Much criticism has come about from the unnatural activities elephants are made to perform in some elephant camps, such as standing on two legs, playing football and painting, leading to questions of how they are tamed into doing such ridiculous activities, with much blame being put at the metal hook traditionally used by mahouts. “Primarily, the hook is just to extend reach. The mahout would be standing on the elephant’s side, put the hook over the top of the ear, give a gentle touch, couple it with a voice command,” explained Richard Lair, world renowned Asian elephant specialist. It’s similar to a bit and bridle for horses. Most elephants are born into captivity and are familiarised with humans from birth, so it no longer requires the cruel breaking practices often used in the past for wild elephants, as the captive elephants are easily trained and do not require the use of force.

The chain is another visible symbol of captivity. But it is a necessary tool. “Of course, it matters how you chain them, and how long you chain them. But to say ‘don’t chain an elephant’, unfortunately that’s unrealistic,” said Carmen Rademaker, founder of Naka Elephant Foundation. It is the simplest and safest tools for a camp that cannot afford millions of baht in fencing. Unlike fencing, it also allows elephants to move locations throughout the jungle from patch to patch so that they can forage. Chains are also the best materials for control as they do not cause chafing on elephant skins. It would be impossible to keep an elephant in captivity without chaining, or fencing, if for at least a few hours per night.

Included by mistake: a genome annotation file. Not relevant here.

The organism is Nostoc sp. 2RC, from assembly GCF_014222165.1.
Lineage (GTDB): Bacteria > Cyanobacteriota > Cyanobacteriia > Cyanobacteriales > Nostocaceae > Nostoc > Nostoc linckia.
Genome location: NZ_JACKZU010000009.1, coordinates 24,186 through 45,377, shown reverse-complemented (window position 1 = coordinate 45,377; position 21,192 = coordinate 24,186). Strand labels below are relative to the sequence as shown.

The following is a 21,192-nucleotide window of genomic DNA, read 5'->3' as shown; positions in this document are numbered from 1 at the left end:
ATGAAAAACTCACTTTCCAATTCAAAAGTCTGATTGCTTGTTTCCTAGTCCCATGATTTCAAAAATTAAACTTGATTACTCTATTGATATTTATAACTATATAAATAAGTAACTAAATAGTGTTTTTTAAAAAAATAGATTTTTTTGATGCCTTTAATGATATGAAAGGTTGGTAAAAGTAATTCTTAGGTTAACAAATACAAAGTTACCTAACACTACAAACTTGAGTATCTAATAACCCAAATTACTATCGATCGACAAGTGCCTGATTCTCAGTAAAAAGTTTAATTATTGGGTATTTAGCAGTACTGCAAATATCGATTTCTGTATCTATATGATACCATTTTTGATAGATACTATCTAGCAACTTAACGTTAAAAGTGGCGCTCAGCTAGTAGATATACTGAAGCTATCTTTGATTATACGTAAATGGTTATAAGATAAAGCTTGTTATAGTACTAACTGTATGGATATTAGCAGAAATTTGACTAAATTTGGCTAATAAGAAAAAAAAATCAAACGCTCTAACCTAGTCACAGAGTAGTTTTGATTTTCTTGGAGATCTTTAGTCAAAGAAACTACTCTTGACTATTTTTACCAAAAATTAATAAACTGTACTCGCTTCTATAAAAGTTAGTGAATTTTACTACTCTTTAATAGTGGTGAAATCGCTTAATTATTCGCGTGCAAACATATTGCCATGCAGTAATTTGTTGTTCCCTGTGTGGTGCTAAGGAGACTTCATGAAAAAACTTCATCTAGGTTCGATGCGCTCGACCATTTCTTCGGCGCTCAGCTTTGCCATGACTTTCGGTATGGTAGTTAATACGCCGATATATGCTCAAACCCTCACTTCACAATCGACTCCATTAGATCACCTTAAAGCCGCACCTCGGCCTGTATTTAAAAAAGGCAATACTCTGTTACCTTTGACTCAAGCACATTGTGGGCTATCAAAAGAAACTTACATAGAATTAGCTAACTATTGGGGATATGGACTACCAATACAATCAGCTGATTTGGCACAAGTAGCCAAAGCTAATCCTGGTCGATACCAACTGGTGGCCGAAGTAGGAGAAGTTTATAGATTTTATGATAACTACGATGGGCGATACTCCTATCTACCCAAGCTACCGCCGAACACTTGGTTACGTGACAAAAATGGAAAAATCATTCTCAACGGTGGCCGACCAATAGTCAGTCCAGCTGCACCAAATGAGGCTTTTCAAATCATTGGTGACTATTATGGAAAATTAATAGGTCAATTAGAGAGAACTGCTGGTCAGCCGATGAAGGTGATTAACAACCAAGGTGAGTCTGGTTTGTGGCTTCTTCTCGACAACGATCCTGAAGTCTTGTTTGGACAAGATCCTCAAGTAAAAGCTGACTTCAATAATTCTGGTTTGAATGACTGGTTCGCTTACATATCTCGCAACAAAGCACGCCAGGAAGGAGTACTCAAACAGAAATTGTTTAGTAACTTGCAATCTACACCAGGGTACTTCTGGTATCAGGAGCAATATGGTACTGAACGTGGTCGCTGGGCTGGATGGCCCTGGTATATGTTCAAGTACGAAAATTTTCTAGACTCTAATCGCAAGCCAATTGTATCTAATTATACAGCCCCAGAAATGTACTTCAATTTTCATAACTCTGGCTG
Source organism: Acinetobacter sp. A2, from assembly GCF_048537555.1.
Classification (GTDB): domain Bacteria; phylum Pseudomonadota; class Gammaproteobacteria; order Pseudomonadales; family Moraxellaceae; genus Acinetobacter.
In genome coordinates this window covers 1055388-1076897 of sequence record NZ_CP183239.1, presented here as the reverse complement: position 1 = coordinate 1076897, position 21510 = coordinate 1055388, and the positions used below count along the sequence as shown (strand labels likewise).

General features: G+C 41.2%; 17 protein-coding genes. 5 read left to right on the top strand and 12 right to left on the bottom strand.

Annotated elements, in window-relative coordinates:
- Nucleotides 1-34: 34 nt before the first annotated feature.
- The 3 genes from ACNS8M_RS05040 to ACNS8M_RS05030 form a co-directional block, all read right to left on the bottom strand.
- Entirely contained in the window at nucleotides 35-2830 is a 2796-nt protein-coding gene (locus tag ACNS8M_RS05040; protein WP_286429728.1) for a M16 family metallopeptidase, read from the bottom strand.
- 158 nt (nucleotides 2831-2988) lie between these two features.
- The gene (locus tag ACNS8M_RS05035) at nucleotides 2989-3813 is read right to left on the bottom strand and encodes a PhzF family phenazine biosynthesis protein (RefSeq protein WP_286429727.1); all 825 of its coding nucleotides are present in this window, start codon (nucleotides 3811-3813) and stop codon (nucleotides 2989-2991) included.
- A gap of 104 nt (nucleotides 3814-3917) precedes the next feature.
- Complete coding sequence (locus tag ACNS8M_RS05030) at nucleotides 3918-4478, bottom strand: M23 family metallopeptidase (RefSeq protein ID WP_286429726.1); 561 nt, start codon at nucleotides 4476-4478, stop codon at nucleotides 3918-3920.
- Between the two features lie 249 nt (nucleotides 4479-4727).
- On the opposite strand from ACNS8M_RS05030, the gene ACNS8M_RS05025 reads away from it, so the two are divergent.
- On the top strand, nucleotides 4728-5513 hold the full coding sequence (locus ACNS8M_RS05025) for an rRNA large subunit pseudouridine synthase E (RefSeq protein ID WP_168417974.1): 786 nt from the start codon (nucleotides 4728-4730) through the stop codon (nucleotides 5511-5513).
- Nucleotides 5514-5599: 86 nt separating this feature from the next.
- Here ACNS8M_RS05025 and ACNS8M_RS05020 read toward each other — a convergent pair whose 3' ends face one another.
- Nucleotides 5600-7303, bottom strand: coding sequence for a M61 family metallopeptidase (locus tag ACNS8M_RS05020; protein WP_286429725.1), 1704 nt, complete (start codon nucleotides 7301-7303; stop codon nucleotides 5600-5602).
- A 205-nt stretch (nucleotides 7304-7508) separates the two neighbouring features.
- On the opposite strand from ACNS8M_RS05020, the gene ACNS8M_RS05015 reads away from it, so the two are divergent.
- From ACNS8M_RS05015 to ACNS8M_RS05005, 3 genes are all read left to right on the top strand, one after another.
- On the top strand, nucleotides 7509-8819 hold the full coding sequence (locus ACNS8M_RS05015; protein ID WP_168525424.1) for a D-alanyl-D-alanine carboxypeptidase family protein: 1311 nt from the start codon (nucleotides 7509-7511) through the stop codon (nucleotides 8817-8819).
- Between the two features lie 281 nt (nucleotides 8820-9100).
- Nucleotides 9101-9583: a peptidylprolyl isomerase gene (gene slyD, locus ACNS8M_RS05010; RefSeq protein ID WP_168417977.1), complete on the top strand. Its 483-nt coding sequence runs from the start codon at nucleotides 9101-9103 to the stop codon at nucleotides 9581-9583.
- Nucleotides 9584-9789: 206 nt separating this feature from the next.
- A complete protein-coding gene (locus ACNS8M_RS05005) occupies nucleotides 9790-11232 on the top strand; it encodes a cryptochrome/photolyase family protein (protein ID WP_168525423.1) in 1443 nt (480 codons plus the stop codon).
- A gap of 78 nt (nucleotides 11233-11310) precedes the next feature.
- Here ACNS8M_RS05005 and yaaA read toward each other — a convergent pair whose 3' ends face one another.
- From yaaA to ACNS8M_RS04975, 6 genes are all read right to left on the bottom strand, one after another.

“I think there’s no perfect way to keep an elephant in captivity. Even dogmatically saying every elephant should be without chains, free roaming is not necessarily good for every elephant. Because not every elephant can be in a sanctuary with another elephant – an aggressive elephant who doesn’t like to be with other elephant, is not suitable for those sort of things,” said Roberts.

There are of course some mahouts who lack understanding in building a proper relationship with the elephant and would abuse the tools he has. These are often underpaid untrained mahouts, rather than those who have often had generations of mahouts in their families before them. Then there are camps which force their elephants to allow rides or work for tourists for long hours. According to the group, riding elephants – sans howdah – is not necessarily bad for them, as long as the time is limited to a couple of hours a day, afterall many elephants thrive on activity. That is why the group has written out a set of standards as to how captive elephants must be treated and need to get the word out so that the industry can move forward with proper understanding, judging by scientific facts not emotion, do your research.

It’s difficult to evaluate what is a good camp and what is a bad for the elephant. And that is what the Asian Captive Elephant Working Group are trying to fix. “ We need to educate tourist to support good elephant camp [for] the better management and better live condition of the elephant,” said Dr. Chatchote Thitaram, Director of Centre of Excellence in Elephant Research and Education.

Please see the Question and Answers section of the website for clarity on many issues.
A full video is available at ACEWG.org (hyperlink) covering pretty much most of the frequently asked questions with explanation from scientist and experts whose entire career are built upon working with the Asian elephant, not profiting from them.

Related Article: 

Living with Elephants: dispelling myths, setting standards and changing attitudes